• Rainford High School Educate Magazine St Vincents School

Rainford pupils commemorate World War I

Rainford High has collaborated with St Vincent’s School, a specialist school for sensory impairment, and published author, Harrison F Carter, to commemorate World War I.

Over the past six weeks, a select group of Year 8 pupils from the school along with talented pupils, aged 13-18, from St Vincent’s has taken part in a creative writing programme called ‘Shenanigans Creative’.

It has been devised by Harrison F Carter to guide keen visually impaired storytellers through the stages of story development through to final production.

The sessions involved students with visual impairments from St Vincent’s, located in West Derby, Liverpool, writing poems, which remembered those who fought in the First World War and honoured the final centenary year.

These were then presented to sighted pupils at Rainford High who took inspiration and produced pieces of art which have been published side-by-side as a collective booklet. The programme required Rainford High pupils to explore their own creativity, as well as expanding their learning of WWI and visual impairment issues.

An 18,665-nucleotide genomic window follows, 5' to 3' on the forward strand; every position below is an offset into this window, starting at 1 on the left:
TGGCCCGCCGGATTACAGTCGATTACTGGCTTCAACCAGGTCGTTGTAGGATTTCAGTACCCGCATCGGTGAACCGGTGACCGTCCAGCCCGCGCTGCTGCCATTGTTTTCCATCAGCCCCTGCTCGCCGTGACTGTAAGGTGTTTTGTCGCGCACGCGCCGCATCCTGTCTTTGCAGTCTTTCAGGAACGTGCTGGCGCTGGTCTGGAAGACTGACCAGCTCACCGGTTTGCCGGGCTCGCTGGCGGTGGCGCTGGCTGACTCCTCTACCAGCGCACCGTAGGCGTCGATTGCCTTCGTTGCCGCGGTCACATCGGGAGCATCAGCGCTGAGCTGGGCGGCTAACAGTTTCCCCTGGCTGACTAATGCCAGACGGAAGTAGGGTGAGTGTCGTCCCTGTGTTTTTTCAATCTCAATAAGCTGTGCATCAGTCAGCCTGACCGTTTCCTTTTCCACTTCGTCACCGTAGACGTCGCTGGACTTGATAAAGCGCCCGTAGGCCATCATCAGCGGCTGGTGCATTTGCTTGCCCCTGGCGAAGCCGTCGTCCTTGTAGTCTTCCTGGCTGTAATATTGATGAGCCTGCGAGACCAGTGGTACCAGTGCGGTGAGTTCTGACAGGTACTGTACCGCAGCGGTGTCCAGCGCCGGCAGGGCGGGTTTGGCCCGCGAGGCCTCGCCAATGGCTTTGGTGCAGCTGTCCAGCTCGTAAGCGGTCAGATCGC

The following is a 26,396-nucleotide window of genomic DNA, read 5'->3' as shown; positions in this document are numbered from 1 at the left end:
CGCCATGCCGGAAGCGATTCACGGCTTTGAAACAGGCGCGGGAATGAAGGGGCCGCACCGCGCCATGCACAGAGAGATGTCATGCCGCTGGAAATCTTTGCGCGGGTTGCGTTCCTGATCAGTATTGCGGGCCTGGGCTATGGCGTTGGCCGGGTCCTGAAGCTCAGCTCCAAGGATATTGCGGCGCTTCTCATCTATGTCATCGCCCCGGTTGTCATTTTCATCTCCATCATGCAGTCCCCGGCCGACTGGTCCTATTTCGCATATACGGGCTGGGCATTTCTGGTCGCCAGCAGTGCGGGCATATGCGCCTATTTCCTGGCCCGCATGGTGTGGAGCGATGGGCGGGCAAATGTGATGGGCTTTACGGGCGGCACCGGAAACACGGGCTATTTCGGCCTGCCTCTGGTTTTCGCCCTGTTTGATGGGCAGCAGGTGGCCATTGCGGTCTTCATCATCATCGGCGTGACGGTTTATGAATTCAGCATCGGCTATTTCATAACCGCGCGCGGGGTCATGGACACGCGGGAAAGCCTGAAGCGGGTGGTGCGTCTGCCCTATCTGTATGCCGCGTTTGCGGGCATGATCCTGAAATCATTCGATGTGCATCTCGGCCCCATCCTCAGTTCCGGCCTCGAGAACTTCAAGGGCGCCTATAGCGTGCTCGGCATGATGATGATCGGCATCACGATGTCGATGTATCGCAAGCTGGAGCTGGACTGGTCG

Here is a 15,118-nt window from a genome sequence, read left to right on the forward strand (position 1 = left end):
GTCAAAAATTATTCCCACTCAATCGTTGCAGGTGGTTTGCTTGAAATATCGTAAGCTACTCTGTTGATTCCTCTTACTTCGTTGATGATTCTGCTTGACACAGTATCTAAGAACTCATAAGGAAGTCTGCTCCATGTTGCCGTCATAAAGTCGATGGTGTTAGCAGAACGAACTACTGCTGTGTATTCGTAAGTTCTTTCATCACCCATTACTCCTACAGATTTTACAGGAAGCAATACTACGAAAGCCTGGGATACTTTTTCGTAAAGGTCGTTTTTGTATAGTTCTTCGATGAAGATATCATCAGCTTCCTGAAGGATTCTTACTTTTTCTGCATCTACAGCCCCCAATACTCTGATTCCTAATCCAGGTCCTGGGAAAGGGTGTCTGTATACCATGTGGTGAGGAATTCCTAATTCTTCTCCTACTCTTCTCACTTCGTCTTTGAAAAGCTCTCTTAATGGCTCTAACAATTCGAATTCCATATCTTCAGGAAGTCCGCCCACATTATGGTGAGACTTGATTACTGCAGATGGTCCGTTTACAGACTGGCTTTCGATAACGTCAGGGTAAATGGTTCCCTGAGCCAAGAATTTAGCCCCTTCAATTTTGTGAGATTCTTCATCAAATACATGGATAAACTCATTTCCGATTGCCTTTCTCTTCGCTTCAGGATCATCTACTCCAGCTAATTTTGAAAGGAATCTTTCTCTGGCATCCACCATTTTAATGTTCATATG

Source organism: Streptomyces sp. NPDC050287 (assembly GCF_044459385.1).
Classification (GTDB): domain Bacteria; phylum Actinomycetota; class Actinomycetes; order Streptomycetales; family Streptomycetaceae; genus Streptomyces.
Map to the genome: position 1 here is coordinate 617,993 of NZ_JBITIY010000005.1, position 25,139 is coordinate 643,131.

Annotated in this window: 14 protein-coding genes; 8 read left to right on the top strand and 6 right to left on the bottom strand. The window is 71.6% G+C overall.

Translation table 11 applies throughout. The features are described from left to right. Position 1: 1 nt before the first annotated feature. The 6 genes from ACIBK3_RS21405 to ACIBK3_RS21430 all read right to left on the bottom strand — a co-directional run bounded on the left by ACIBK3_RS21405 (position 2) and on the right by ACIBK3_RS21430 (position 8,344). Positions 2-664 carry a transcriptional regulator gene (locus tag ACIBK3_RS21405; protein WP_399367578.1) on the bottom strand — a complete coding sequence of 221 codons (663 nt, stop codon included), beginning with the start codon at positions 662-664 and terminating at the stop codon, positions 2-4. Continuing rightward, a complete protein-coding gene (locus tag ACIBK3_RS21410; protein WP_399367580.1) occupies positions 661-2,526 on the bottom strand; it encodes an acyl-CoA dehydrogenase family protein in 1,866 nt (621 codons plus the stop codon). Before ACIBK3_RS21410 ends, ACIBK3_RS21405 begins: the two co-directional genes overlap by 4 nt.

Exceptional pieces of work will appear on the Shenanigans Creative website – www.shenanigans-creative.com – and will be entered for an international charity competition, called ‘Never Such Innocence’.

The founder and trustee of the competition is Lady Lucy French, the Great granddaughter of WWI Field Marshall, Sir John French, who commanded the British Expeditionary Force at the time.

Author Harrison F Carter said: “I have been so impressed by the students’ interpretation and commitment to this project. The sensitivity, the work ethic and the quality of the art produced by the pupils of St Vincent’s and Rainford High has been wonderful to see – they should all be very proud of themselves. The finished booklet is an important acknowledgement of the pupils’ talent and achievement.”

Principal of Rainford High, Ian Young said: “Remembrance Day, and the lead up to it, is a very significant time at the school. We are committed to ensuring that all future generations understand its importance so that the sacrifices made at this time are never forgotten.

“This particular programme has certainly increased our pupils’ learning of this historic period and also their awareness towards visual impairment and other needs. The teaching staff and I are delighted by their contributions and conduct throughout the past six weeks.”

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About Author: Alan Birkett